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On the maximum amount of the maternity allowance

Case no 17/2014

THE CONSTITUTIONAL COURT OF THE REPUBLIC OF LITHUANIA
IN THE NAME OF THE REPUBLIC OF LITHUANIA

RULING

ON THE COMPLIANCE OF PARAGRAPH 5 (WORDING OF 15 DECEMBER 2011) OF ARTICLE 6 OF THE REPUBLIC OF LITHUANIA’S LAW ON SICKNESS AND MATERNITY SOCIAL INSURANCE, AS WELL AS OF THE PROVISIONS OF ITEM 7 (WORDING OF 21 AUGUST 2012) AND ITEM 10 (WORDING OF 28 DECEMBER 2011) OF THE REGULATIONS ON SICKNESS AND MATERNITY SOCIAL INSURANCE ALLOWANCES, AS APPROVED BY THE RESOLUTION (NO 86) OF THE GOVERNMENT OF THE REPUBLIC OF LITHUANIA OF 25 JANUARY 2001, WITH THE CONSTITUTION OF THE REPUBLIC OF LITHUANIA

15 March 2016, no KT8-N5/2016

Vilnius

 

The Constitutional Court of the Republic of Lithuania, composed of the Justices of the Constitutional Court: Elvyra Baltutytė, Vytautas Greičius, Danutė Jočienė, Pranas Kuconis, Gediminas Mesonis, Egidijus Šileikis, Algirdas Taminskas, and Dainius Žalimas

The court reporter – Daiva Pitrėnaitė

The Constitutional Court of the Republic of Lithuania, pursuant to Articles 102 and 105 of the Constitution of the Republic of Lithuania and Articles 1 and 531 of the Law on the Constitutional Court of the Republic of Lithuania, at the Court’s hearing, on 17 February 2016, considered under written procedure constitutional justice case no 17/2014 subsequent to the petition (no 1B-26/2014) of the Vilnius Regional Administrative Court (Vilniaus apygardos administracinis teismas), the petitioner, requesting an investigation into whether Paragraph 5 (wording of 15 December 2011) of Article 6 of the Republic of Lithuania’s Law on Sickness and Maternity Social Insurance and Item 7 (wording of 21 August 2012) of the Regulations on Sickness and Maternity Social Insurance Allowances, as approved by the resolution (No 86) of the Government of the Republic of Lithuania of 25 January 2001 on the approval of the Regulations on Sickness and Maternity Social Insurance Allowances, insofar as the said paragraph and item provide that the maximum compensatory earnings for the calculation of maternity allowances must not exceed the sum of the 3.2-fold amount of the insured income approved by the Government for a given year and valid in the month (at the beginning of the pregnancy-and-childbirth leave) when the right to this allowance arises, are in compliance with Article 29, Paragraphs 1 and 2 of Article 38, and Paragraph 2 of Article 39 of the Constitution of the Republic of Lithuania.

The Constitutional Court

has established:

I

1. The Vilnius Regional Administrative Court, the petitioner, was considering an administrative case subsequent to the complaint of an applicant against the decisions of the Vilnius Division of the Board of the State Social Insurance Fund (Valstybinis socialinio draudimo fondas, hereinafter referred to as the VSDF) under the Ministry of Social Security and Labour and of the said board itself regarding the granting of a maternity allowance. In 2013, the applicant was granted the maximum maternity allowance for the period of 126-calendar day pregnancy-and-childbirth leave, by applying the amount of the maximum one-day compensatory earnings, calculated on the basis of the sum of the 3.2-fold amount of the insured income approved for the year 2013, but not on the basis of the higher amount of the applicant’s one-day compensatory earnings, according to which the applicant would have been granted a higher maternity allowance. The granted maternity allowance compensated for 47.17 per cent of the applicant’s lost wages, from which the state social insurance contributions for sickness and maternity social insurance had been paid.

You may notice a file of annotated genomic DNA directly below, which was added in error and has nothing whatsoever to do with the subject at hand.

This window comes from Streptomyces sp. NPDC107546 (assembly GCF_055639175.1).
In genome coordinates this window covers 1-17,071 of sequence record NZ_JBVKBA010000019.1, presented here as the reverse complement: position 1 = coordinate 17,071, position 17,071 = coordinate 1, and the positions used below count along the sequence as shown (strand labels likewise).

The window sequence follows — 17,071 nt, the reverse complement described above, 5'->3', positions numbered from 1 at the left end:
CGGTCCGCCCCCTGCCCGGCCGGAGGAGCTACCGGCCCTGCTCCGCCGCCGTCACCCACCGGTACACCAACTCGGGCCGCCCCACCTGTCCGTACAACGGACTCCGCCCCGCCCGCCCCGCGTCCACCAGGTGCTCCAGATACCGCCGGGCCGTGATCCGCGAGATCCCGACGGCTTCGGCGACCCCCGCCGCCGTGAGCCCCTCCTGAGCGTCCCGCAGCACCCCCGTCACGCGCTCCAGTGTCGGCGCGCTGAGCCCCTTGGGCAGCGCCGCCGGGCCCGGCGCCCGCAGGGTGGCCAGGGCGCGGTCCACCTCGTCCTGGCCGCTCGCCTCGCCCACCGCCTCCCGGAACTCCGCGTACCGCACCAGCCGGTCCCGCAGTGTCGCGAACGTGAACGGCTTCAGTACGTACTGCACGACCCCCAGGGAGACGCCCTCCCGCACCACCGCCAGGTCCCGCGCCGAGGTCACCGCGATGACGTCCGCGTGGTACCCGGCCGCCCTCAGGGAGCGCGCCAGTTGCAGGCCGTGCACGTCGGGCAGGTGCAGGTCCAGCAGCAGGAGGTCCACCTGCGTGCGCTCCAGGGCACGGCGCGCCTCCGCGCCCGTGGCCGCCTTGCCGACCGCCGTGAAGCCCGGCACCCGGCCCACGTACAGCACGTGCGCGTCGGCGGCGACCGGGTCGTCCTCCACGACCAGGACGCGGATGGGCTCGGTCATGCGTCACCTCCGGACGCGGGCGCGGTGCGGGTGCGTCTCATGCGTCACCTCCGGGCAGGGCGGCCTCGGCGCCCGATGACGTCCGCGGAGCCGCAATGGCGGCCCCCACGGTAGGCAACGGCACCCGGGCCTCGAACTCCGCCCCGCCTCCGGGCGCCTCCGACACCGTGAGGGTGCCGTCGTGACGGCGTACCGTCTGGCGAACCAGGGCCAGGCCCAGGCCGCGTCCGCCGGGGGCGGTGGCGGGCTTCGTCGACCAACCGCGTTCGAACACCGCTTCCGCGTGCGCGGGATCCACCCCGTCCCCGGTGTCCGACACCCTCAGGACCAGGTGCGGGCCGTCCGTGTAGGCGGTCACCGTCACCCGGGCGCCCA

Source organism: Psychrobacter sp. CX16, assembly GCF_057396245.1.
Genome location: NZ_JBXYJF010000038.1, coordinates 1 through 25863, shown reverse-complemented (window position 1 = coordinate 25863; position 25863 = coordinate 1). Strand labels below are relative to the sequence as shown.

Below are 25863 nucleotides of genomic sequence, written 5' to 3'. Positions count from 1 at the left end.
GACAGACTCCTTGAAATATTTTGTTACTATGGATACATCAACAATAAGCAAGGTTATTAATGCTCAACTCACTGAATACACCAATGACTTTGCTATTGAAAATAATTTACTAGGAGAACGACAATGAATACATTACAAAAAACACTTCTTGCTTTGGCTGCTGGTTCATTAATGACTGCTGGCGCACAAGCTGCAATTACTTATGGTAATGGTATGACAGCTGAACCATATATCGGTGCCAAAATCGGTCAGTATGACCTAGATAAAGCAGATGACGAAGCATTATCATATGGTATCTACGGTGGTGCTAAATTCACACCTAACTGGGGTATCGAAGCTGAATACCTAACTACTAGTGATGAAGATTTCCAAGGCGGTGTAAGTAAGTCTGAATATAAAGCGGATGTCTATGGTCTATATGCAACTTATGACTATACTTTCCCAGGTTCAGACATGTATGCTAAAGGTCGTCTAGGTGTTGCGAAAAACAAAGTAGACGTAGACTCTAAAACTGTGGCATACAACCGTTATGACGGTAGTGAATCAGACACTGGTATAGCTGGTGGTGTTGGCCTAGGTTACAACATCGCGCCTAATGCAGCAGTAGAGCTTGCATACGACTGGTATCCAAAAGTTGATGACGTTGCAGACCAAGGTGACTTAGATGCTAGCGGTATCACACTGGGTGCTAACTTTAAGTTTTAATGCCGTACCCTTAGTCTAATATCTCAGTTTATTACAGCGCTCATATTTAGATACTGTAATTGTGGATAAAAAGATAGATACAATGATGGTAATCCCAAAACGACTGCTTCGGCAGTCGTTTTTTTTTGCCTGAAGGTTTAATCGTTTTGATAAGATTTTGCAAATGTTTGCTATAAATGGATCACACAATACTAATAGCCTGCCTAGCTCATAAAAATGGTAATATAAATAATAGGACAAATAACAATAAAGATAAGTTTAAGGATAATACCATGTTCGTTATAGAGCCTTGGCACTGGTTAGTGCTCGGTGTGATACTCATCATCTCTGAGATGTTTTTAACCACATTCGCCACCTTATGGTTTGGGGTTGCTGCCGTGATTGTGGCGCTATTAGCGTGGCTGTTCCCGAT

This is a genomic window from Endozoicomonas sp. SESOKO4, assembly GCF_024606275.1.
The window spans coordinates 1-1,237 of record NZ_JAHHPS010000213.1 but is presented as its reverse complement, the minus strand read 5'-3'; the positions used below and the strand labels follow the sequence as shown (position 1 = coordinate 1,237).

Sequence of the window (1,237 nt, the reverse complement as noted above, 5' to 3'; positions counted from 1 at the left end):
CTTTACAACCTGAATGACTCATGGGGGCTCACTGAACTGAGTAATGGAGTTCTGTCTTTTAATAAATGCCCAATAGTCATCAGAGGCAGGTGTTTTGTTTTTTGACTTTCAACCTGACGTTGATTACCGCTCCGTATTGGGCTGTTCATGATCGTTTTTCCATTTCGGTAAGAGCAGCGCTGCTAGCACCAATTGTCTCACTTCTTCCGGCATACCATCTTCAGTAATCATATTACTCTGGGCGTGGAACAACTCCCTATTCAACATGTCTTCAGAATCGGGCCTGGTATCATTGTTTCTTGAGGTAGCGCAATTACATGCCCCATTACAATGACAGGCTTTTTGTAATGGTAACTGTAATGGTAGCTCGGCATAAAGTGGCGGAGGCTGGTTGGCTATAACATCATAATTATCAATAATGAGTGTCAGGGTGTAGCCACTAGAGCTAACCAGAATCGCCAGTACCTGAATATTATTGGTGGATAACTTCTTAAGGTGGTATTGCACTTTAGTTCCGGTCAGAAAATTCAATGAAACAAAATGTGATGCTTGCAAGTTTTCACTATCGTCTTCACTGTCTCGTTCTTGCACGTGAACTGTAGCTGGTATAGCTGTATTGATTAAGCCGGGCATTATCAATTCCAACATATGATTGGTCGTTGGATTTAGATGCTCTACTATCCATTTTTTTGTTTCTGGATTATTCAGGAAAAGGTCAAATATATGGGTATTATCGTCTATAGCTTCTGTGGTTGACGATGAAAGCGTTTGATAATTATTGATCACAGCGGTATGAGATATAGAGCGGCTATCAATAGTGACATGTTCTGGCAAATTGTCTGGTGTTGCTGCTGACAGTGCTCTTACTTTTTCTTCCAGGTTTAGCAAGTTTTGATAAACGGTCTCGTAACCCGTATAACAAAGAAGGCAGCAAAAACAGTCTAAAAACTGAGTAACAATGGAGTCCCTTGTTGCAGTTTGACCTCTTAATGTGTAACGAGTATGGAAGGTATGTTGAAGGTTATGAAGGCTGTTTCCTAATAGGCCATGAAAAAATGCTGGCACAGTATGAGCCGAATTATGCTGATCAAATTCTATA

The Vilnius Regional Administrative Court, having found that there were sufficient grounds for doubting the constitutionality of the provisions of Paragraph 5 (wording of 15 December 2011) of Article 6 of the Law on Sickness and Maternity Social Insurance and Item 7 (wording of 21 August 2012) of the Regulations on Sickness and Maternity Social Insurance Allowances, as approved by the government resolution (No 86) of 25 January 2001 on the approval of the Regulations on Sickness and Maternity Social Insurance Allowances (hereinafter also referred to as the Regulations on Sickness and Maternity Social Insurance Allowances) (both of which were applicable in the said administrative case), insofar as the said paragraph and item provide that the maximum compensatory earnings for the calculation of maternity allowances must not exceed the sum of the 3.2-fold amount of the insured income approved by the Government for a given year and valid in the month (at the beginning of the pregnancy-and-childbirth leave) when the right to this allowance arises, suspended by its order the administrative case and applied to the Constitutional Court with the petition requesting an investigation into the compliance of the said paragraph and item with the Constitution.